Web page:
By Edeltraud Mokhatu
A Workshop on road safety reform was held last week to garner, collate and discuss policy reforms and challenges of the road transportation sector.
In the face of gruesome road accidents, such as that of December 13, 2006 which killed 26 people, and another accident that claimed the lives of 13 people near Grootfontein a year later, it has become necessary to regulate the way drivers and pedestrians behave.
The Ministry of Works, Transport and Communication in collaboration with all principle stakeholders came up with their successful brainchild “Xupifa Eemenyo” for a period of one month last year, but that was only a quick-fix for the festive season.
There is an urgent need for a practical and effective device that could be active all year round.
In this respect, a workshop was held last week to discuss establishing an agency to serve as an umbrella body to dictate law enforcement and traffic management issues on behalf of the Ministry.
“The Xupifa Eemenyo Pilot Project has proven beyond any doubt that a synergistic approach works best. We should therefore explore all possible ways in this workshop and come up with an integrated Road Traffic Management system for Namibia from the lessons drawn from the Pilot Project,” said Minister of Works Joel Kaapanda.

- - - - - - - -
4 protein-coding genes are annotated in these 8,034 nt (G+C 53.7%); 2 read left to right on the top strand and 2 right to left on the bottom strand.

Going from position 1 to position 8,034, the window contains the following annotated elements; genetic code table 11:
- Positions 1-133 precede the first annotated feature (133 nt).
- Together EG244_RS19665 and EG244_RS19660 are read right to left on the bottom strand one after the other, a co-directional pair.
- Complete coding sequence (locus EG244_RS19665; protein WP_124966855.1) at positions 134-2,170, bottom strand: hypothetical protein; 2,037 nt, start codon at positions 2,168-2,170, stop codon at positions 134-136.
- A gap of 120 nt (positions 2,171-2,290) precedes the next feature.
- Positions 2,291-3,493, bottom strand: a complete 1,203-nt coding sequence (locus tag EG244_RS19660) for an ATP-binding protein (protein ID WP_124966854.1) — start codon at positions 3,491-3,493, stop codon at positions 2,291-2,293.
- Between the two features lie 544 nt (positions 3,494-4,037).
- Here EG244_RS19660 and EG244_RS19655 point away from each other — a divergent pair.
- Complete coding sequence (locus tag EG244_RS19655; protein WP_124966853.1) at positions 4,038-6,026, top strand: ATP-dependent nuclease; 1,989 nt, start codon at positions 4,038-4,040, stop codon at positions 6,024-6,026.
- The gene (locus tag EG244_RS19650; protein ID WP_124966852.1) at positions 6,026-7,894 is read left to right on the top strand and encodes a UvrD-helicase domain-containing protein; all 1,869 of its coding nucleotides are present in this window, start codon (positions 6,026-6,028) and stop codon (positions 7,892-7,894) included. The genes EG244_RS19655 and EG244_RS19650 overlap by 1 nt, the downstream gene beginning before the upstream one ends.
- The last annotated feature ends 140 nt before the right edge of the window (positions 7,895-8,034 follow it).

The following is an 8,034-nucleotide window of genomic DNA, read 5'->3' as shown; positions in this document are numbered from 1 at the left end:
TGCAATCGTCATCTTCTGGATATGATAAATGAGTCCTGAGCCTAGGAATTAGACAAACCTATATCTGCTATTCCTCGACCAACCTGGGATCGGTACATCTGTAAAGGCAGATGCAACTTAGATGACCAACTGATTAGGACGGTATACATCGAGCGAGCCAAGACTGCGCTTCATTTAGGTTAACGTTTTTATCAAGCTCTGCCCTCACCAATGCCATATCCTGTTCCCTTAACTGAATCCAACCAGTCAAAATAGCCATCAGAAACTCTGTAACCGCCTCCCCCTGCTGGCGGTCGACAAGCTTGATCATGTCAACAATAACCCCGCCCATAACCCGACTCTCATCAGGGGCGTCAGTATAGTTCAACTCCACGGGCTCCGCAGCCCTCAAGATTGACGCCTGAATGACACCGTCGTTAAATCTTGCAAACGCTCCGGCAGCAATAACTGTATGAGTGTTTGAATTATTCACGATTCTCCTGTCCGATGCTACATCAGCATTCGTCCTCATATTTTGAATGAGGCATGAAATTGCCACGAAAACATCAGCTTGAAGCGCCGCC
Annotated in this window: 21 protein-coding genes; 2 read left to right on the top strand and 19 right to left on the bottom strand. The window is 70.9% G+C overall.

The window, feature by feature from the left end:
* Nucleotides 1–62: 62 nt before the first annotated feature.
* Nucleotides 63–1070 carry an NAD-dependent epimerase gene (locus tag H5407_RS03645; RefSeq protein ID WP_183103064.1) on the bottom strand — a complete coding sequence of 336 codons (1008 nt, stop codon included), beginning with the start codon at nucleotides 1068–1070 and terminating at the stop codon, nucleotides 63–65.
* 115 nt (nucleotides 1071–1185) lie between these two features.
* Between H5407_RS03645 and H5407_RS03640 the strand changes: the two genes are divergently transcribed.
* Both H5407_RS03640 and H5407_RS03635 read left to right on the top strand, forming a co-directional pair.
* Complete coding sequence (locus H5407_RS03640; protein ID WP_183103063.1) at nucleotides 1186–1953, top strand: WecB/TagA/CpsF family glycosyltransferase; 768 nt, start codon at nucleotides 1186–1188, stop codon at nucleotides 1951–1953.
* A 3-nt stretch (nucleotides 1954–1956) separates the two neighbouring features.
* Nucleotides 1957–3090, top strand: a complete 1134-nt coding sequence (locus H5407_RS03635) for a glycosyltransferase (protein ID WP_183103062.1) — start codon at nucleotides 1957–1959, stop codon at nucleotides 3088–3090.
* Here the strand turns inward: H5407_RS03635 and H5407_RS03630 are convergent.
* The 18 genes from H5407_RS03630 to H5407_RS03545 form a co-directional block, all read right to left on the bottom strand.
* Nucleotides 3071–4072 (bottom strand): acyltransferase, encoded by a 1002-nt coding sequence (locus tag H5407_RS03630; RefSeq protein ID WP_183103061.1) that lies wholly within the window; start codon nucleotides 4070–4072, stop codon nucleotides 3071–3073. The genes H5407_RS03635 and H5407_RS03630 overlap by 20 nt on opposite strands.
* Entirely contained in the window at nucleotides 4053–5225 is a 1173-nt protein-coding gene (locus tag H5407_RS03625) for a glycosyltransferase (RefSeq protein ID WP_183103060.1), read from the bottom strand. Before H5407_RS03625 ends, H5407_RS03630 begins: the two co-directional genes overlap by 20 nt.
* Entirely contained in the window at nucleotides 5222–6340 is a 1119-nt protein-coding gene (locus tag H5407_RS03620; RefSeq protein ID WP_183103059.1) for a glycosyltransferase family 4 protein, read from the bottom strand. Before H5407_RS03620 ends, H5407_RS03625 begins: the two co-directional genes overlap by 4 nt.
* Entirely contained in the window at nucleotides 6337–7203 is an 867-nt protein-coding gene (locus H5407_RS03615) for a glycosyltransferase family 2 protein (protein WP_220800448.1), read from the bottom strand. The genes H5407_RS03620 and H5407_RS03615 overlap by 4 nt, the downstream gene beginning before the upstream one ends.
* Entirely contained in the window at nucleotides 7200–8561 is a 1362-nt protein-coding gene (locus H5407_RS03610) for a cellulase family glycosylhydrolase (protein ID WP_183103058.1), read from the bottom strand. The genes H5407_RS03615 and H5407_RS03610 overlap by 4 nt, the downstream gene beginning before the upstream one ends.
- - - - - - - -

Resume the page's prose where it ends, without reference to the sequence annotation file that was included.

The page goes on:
“The workshop should investigate the introduction of stiff fines as a measure of reining in unruly motorists, and other measures like the demerit system for traffic offenders must be considered as a safety management tool,” he said.
A longer-term solution to road safety problems will go a long way in reducing the fatalities occurring daily on our roads,” he said.
The deputy Chief of the City of Windhoek Police Service, Mr Eliphas T. !Owos-Oab, said there was urgent need for the creation of a statutory Body, which will operate at arm’s length from the Ministry.
“Public opinion suggests we are doing nothing as traffic laws are broken,” he said, “but road safety starts with prosecution and the timeslot dedicated to traffic-related matters is not sufficient,” he said.
“There are many ways of influencing behaviour, but it is well recognized that the most effective approach is a co-coordinated strategy of: education, engineering, enforcement and deterrence,” said the minister.